Songs of the Week: So, Um, Counting Crows Just Made Their Best Album in 15 Years
Counting Crows, “Earthquake Driver”
They’re supposed to be an alt-rock nostalgia act, and yet Counting Crows have not made a nostalgia-act record. To the contrary, Somewhere Under Wonderland — Counting Crows’ first album of originals in six years — contains their densest, most diverse songs ever. The all-covers LP from 2012, Underwater Sunshine, seemed at the time like an inessential diversion, but playing other people’s songs has given the band license to remake itself. Musically, Wonderland is all over the place, veering from The Wild, the Innocent–style Springsteen homages to impressionistic country songs to whacked-out power-pop ditties. As for the lyrics, Adam Duritz has never been wordier or weirder — there are references to the myth of California, the ghost of Alex Chilton, American boys at the Park ’n‘ Shop, aliens on motorcycles, and people named Paige, Mary, Maria (yes, that Maria), Andy, Pedro, Johnny Legs, and Jackie O. Then there’s the breezy “Earthquake Driver,” which finds Duritz back in his wheelhouse of writing perfect pop songs in the mold of “Brown Eyed Girl.” All in all, the songs whiz by far too swiftly to absorb it all after one, five, or 25 listens, even the ones that are eight minutes long. But my gut tells me this is the best album they’ve made in 15 years.
Opeth, “Eternal Rains Will Come”
Like Counting Crows, Swedish metal band Opeth originated in the early ’90s and recently put out a sweepingly ambitious record, Pale Communion. (This is where the similarities between Counting Crows and Opeth end.) Throughout the ’90s and early ’00s, Opeth was associated with death metal, though the group’s mastermind, Mikael Åkerfeldt, always drew from a wider palette that included folk, classical, jazz, and especially prog-rock. Over the years, Opeth has sounded more prog than metal on albums like 2004’s Damnation and 2011’s Heritage. But for Pale Communion, Opeth went full-on King Crimson, to the inevitable chagrin of some of its more metal-oriented fans. Personally, I find Pale Communion to be one of the year’s most fascinating and flat-out beautiful records. The album-opening “Eternal Rains Will Come” is an invitation to majesty, with battering-ram time-signature changes rubbing up against mystical organ fills and Åkerfeldt’s evil-wizard vocals.
Restorations, “Separate Songs”
Members of Philadelphia punk band Restorations don’t wear their hearts on their sleeves — they tear them out, Temple of Doom style, and let them pound in their fists with the force of stadium-rattling drum fills. The group’s excellent forthcoming album, LP3, is one of the year’s most passionate “big” rock records, with mile-wide riffs and Jon Loudon’s do-or-die bark belying the band’s basement-show status. This band wants to be Constantines in a world in which Constantines are bigger than Coldplay. If you want to be reductive about it, you could call it a fantasy, but I prefer to think of it as aspirational. “Separate Songs” is indicative of Restorations’ single-minded search for transcendence: “The song is about throwing your computer out the window,” Loudon told NPR. Will do, dude, just as soon as I finish telling everyone how you play in my new favorite band.
Raury, “God’s Whisper”
When Rembert Browne wrote in July about this stunning track, the centerpiece of 18-year-old Atlanta phenom Raury’s new mixtape, Indigo Child, he said it “takes you back to that summer between high school graduation and college orientation when you were free.” This would be true for me, as well, if I had grown up in ancient Rome, and that summer was filled with gladiator battles that this song would make me think I could win.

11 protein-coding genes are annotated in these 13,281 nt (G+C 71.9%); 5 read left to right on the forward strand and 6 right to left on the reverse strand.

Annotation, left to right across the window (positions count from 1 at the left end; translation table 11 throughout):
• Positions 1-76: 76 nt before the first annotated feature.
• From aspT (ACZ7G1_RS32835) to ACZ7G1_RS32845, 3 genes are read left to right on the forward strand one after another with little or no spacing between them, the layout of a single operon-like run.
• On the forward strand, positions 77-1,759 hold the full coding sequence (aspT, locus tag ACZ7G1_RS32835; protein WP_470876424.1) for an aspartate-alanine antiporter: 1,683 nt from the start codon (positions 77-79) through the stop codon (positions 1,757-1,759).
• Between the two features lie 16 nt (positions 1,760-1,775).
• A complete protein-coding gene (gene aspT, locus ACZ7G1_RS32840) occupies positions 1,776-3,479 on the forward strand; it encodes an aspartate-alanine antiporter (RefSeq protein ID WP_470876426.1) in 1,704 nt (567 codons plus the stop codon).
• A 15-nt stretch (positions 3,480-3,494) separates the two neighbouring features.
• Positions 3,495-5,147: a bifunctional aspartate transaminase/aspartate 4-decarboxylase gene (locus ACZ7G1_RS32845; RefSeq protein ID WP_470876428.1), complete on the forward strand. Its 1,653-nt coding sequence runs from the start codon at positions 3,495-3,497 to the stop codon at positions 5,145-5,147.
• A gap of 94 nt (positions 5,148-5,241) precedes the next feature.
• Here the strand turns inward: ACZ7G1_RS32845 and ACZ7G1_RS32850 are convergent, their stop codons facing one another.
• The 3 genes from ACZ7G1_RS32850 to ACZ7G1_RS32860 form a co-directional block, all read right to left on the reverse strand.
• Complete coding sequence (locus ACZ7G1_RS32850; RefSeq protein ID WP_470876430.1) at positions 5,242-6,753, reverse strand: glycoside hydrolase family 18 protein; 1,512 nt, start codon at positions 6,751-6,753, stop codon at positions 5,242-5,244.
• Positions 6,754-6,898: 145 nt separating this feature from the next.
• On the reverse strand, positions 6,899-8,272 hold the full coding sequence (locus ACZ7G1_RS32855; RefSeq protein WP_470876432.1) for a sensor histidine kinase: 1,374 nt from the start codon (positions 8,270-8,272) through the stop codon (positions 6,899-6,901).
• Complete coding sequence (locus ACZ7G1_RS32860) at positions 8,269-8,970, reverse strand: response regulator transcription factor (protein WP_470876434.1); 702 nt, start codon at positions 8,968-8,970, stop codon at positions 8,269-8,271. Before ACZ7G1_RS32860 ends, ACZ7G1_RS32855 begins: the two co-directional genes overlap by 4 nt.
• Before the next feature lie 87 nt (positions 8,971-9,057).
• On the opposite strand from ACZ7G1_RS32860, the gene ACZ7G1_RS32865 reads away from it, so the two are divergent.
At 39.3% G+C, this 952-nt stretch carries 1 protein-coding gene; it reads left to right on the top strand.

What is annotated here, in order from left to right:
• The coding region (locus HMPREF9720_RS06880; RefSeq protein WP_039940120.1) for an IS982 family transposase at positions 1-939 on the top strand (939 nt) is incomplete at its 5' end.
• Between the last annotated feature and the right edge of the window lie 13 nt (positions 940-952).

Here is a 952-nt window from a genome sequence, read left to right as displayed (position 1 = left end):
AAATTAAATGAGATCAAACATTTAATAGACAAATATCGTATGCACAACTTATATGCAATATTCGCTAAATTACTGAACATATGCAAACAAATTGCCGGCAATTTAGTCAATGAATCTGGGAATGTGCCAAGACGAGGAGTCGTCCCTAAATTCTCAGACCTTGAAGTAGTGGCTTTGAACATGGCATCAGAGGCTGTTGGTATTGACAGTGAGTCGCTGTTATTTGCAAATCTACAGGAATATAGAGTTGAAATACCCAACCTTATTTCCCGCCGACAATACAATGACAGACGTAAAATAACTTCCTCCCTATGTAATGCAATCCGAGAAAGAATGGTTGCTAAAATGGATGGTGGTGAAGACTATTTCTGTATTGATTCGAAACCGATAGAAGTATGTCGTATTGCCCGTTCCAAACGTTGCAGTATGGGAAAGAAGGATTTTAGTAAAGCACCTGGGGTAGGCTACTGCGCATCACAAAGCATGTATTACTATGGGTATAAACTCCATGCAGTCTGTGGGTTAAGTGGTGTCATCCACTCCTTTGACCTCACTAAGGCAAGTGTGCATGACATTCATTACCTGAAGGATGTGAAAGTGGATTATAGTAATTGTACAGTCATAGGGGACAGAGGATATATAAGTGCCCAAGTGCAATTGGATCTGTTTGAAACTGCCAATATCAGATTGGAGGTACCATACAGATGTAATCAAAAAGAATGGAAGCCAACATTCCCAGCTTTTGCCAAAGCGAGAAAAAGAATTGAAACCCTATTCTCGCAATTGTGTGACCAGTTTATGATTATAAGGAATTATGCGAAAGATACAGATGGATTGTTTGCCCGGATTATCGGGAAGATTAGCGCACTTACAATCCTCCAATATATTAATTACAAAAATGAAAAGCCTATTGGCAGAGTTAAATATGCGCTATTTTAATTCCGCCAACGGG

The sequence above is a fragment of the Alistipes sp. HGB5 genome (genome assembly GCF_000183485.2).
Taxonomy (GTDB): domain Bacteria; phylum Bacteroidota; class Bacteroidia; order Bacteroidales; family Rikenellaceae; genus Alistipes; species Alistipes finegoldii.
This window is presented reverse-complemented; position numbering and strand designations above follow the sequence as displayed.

Born in London to Sudanese exiles, raised all over the U.S., and currently a resident of Brooklyn, Ahmed Gallab of Sinkane comes by his cosmopolitan outlook on pop music naturally. His sumptuous second LP, Mean Love, synthesizes soul, funk, psychedelic rock, ’70s country, folk, and calypso among a plethora of more specific musical references, with a striking lack of affectation. On “Yacha,” Gallab works the vintage Gaucho keyboards like Donald Fagen himself is riding shotgun.
Myrkur, “Nattens Barn”
This is your mid-column heavy-metal smoke break, courtesy of one-woman Scandinavian black-metal band Myrkur’s forthcoming self-titled debut EP.
Steve Gunn, “Way Out Weather”
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I’ll have more to say on this brilliant guitarist and his new record, Way Out Weather (due October 7), very soon. But in the meantime, let me introduce your new daydreaming jam of the pre-autumn.
Maggie Bjorklund, “Missing at Sea”
I’ve long found the sound of pedal-steel guitar to be a deeply reassuring presence in a song, but it’s a hard instrument to present in new ways. No matter what, it evokes Bob Dylan’s Nashville Skyline. So Maggie Bjorklund, an ace guitarist in Jack White’s touring band, deserves extra credit for exhibiting both a familiar beauty and an unusual, alien-like quality to her playing on the new Shaken. “Missing at Sea,” an instrumental, is hardly reassuring; it is the very darkness that must be girded against.
Israel Nash, “Rain Plans”
This is more spooky, ethereal death-country that evokes ghosts on the prairie and storm clouds on the horizon. It must be the season.
This Wisconsin band has been steadily writing and recording perfect three-minute pop-rock songs played on jangly guitars and sung in rough harmony for the past decade. The group’s early records sound like they were recorded in the fall of 1965 and only recently discovered by an intrepid vinyl nerd. The Midwest Beat’s latest, Free of Being, is a progression — it sounds like it was made in late ’66, with creeping psychedelia darkening the good vibes. I’d be happy if these guys made albums forever, though I worry they’ll be bummed out when they eventually hit Altamont.